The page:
THE BEERS OF UNIBROUE


During the ongoing political tensions between Quebec and the rest of Canada, I am often reminded of one reason why Québec is important to me: good beer. Québec has over the past few years developed a thriving microbrewery industry, with many breweries opening up and experimenting with Canadian interpretations of worldwide beer styles. Very few Québec beers have made it to Ontario, but some which have crossed the border are simply great.

The Unibroue brewery of Chambly, just outside of Montreal, has grown tremendously during the 1990s, and this profile will focus on the brewery and their wonderful beverages. Three of Unibroue's slate of beers are regularly stocked in the LCBO: Maudite (6 x 341mL, $11.95), La Fin du Monde (750mL, $5.50) and Blanche de Chambly (6 x 341mL, $10.95). Another brew, Raftman, plus Maudite and Blanche de Chambly, are available in 6-packs at select Toronto Beer Stores. Unibroue also produces a series of other brews not regularly available in Toronto, although some are released on occasion through Vintages.

Unibroue owes brewing inspiration to Belgium, where the world's most distinctive beers are made. Belgium is home to such individual styles as lambic (kriek, faro, gueze, framboise and others), witbier, Trappist, bruin, saison, plus distinctive national specialities of red beer, strong ale, golden ale and pilsner. Belgium has the most colourful beers in the world, and although nothing can really compare to authentic Belgian brews, Unibroue gives us impressive Canadian interpretations of some Belgian styles.

Unibroue's beers appear strange to the untrained eye; there is a small amount of sediment at the bottom of each bottle. This is normal, it is the yeast, an essential component of brewing beer. When the yeast ferments a beer during the brewing process, most brewers filter the yeast out of the beer for bottling. Unibroue, however, does not filter their beers and leaves the yeast in the beer. This is a process called "méthode Champenoise" in Belgium and "beer on lees" by Unibroue. The yeast remaining the bottle gives the beer a secondary fermentation, often increasing the alcohol strength but always heightening the complexity of the brew. The yeast is harmless. It is meant to be drunk and not discarded, and provides a great source of vitamin B complex.

The first Unibroue beer to be released in Ontario (in late 1995) and the beer that made me a fan of the brewery was Maudite. The name translates into "damned," and possesses a story based in Québec folklore. The label (all of Unibroue's labels are great - see some Unibroue artwork throughout their profile on The Bar Towel) is primarily orange, yellow and black, with a canoe flying through the air in front of a bright sun, with a smirking devil beneath them in the foreground. The label depicts a scene from a French-Canadian legend in which a group of impatient woodsmen, late returning home during the holidays, enter into an agreement with the devil. The devil agrees to fly their canoe home if they do not speak. If they are unable to fulfill their obligation, the devil gets their souls. They remain silent until, at the sight of Montréal's Notre Dame cathedral, they all cheer. They realise their fate, and all scream "Maudite!"

This is a beer with personality. At 8% alcohol, Maudite is an interpretive Belgian Strong Ale. Being bottle-conditioned, it is more aromatic and spicy than most standard ales. It is dark amber-ebony coloured, with hints of fruit and caramel in the flavour, and a wonderfully lingering finish. I immediately loved it the first time I tried it, and it remains one of my favourite beers. Unibroue itself proclaims that Maudite is "one great beer," and this is a sentiment which I wholly agree. Maudite is an extraordinary beer and one I am proud to call Canadian. Maudite is regularly stocked in six-packs in select LCBOs and Beer Stores.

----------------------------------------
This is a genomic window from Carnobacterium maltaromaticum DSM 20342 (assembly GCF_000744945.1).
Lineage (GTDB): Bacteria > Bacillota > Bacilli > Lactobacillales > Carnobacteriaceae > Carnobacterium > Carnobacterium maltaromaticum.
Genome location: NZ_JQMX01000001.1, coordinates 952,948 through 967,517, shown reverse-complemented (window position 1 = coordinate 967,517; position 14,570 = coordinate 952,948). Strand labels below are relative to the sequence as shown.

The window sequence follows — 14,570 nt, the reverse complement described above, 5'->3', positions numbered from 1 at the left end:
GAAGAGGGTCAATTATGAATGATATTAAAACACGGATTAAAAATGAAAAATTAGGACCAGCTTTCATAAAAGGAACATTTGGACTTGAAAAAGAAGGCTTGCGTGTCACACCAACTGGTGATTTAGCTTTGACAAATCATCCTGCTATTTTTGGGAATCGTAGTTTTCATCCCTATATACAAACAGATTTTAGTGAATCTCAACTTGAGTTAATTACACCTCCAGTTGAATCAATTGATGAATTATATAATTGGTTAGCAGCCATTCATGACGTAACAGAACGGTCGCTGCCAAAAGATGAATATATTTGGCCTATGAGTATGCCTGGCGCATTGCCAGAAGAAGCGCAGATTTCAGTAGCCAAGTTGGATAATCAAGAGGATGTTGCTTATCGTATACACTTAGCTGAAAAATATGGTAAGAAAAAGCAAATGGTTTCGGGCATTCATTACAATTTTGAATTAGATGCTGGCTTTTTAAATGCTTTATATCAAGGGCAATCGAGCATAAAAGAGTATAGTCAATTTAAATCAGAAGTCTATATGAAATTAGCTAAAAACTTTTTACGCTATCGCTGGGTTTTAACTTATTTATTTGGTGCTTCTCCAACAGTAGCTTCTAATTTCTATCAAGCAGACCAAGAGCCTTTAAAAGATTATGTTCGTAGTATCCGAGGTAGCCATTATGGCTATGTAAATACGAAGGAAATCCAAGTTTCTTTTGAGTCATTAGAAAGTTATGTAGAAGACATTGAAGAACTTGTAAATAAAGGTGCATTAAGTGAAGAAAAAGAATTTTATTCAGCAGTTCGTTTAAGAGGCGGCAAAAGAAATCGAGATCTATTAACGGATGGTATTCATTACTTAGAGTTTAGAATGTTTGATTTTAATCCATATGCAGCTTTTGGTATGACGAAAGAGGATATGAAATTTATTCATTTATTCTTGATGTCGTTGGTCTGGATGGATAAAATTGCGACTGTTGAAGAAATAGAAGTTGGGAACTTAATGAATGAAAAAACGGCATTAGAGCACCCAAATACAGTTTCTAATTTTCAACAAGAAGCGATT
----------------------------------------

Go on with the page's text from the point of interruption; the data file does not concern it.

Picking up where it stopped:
Unibroue's first beer, but the second released in Ontario after Maudite was Blanche de Chambly. The Blanche is based upon the Belgian style "witbier," a Flemish term for "White beer." A witbier is a wheat beer by definition, however the Belgian style stands alone from other wheat beers. In addition to the wheat malts used to create a witbier, orange peel, coriander and other spices are used to season the beer. This creates a orange taste with dry, spicy and fruity qualities. The orange hints in a witbier contrasts the banana flavours often common to German Weizens. The Blanche de Chambly follows the witbier recipe. The Blanche lacks the strong orange qualities of authentic witbiers, but has many accents of fruit, spice and clove. The Blanche is 5% alcohol, and is very refreshing and quenching. Its yellow-white colour is softened by unfiltering, leaving the beer cloudy in appearance. The Beverage Tasting Institute of Chicago, at the World Beer Championships a couple of years ago, awarded the Blanche de Chambly the title "Best White Beer in the World." The Blanche was deemed of higher quality than any authentic witbiers of Belgium or American interpretations, proof that Canadians can still compete with world brewers (was there any doubt?). This is definitely another beer to anticipate every taste greatly. Blanche de Chambly is regularly stocked in six-packs in select LCBOs and Beer Stores.

The third Unibroue beer to be released in Ontario was La Fin du Monde. Translating into "The End of the World," this is another brew that could happily be one's last. It is reminiscent of a Belgian Tripel, a Dutch term for an extra strong (usually 7-10% alcohol), pale golden ale. Most Tripels today are of the Trappist/Abbey style of Monastic breweries. La Fin du Monde is very pale, with a yellow-white colour similar to the Blanche de Chambly. It is an ale, yet is very light golden coloured, deceptively similar to a lager. La Fin du Monde is triple fermented, leaving a hearty sediment in the bottle and a high alcohol content (9%.) This beer is very tasty, possessing a full body but without any harshness common to poorly brewed stronger beers. There is some sweetness present, thanks to the extra fermented sugars needed, with hints of fruit and light spices. Again another beer by Unibroue worth pursuing. La Fin du Monde is regularly stocked in 750mL champagne-corked bottles in select LCBOs.